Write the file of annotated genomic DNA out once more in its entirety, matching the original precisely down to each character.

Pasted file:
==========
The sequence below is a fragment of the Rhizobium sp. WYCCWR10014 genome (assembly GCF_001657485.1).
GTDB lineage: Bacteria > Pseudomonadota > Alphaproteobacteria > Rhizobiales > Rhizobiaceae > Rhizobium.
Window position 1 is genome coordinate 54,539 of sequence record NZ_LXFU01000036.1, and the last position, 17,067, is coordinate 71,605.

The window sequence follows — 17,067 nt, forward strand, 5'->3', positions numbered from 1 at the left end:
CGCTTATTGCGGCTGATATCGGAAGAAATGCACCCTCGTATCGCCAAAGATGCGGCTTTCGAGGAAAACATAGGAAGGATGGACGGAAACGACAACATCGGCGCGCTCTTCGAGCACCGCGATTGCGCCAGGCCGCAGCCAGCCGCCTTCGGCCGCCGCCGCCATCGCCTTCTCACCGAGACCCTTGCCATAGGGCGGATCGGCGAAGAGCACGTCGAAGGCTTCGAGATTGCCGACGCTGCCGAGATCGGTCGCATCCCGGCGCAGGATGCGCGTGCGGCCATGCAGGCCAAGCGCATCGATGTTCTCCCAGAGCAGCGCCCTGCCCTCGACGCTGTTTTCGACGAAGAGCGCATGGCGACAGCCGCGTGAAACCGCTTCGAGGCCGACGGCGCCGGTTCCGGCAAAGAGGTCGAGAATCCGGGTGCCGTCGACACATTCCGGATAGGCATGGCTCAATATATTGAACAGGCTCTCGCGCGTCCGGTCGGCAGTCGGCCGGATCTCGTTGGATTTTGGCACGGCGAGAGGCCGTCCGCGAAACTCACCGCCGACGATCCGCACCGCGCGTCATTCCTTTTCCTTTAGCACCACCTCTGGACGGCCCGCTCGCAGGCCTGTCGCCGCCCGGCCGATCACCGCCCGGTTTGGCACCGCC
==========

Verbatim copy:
The sequence below is a fragment of the Rhizobium sp. WYCCWR10014 genome (assembly GCF_001657485.1).
GTDB lineage: Bacteria > Pseudomonadota > Alphaproteobacteria > Rhizobiales > Rhizobiaceae > Rhizobium.
Window position 1 is genome coordinate 54,539 of sequence record NZ_LXFU01000036.1, and the last position, 17,067, is coordinate 71,605.

The window sequence follows — 17,067 nt, forward strand, 5'->3', positions numbered from 1 at the left end:
CGCTTATTGCGGCTGATATCGGAAGAAATGCACCCTCGTATCGCCAAAGATGCGGCTTTCGAGGAAAACATAGGAAGGATGGACGGAAACGACAACATCGGCGCGCTCTTCGAGCACCGCGATTGCGCCAGGCCGCAGCCAGCCGCCTTCGGCCGCCGCCGCCATCGCCTTCTCACCGAGACCCTTGCCATAGGGCGGATCGGCGAAGAGCACGTCGAAGGCTTCGAGATTGCCGACGCTGCCGAGATCGGTCGCATCCCGGCGCAGGATGCGCGTGCGGCCATGCAGGCCAAGCGCATCGATGTTCTCCCAGAGCAGCGCCCTGCCCTCGACGCTGTTTTCGACGAAGAGCGCATGGCGACAGCCGCGTGAAACCGCTTCGAGGCCGACGGCGCCGGTTCCGGCAAAGAGGTCGAGAATCCGGGTGCCGTCGACACATTCCGGATAGGCATGGCTCAATATATTGAACAGGCTCTCGCGCGTCCGGTCGGCAGTCGGCCGGATCTCGTTGGATTTTGGCACGGCGAGAGGCCGTCCGCGAAACTCACCGCCGACGATCCGCACCGCGCGTCATTCCTTTTCCTTTAGCACCACCTCTGGACGGCCCGCTCGCAGGCCTGTCGCCGCCCGGCCGATCACCGCCCGGTTTGGCACCGCC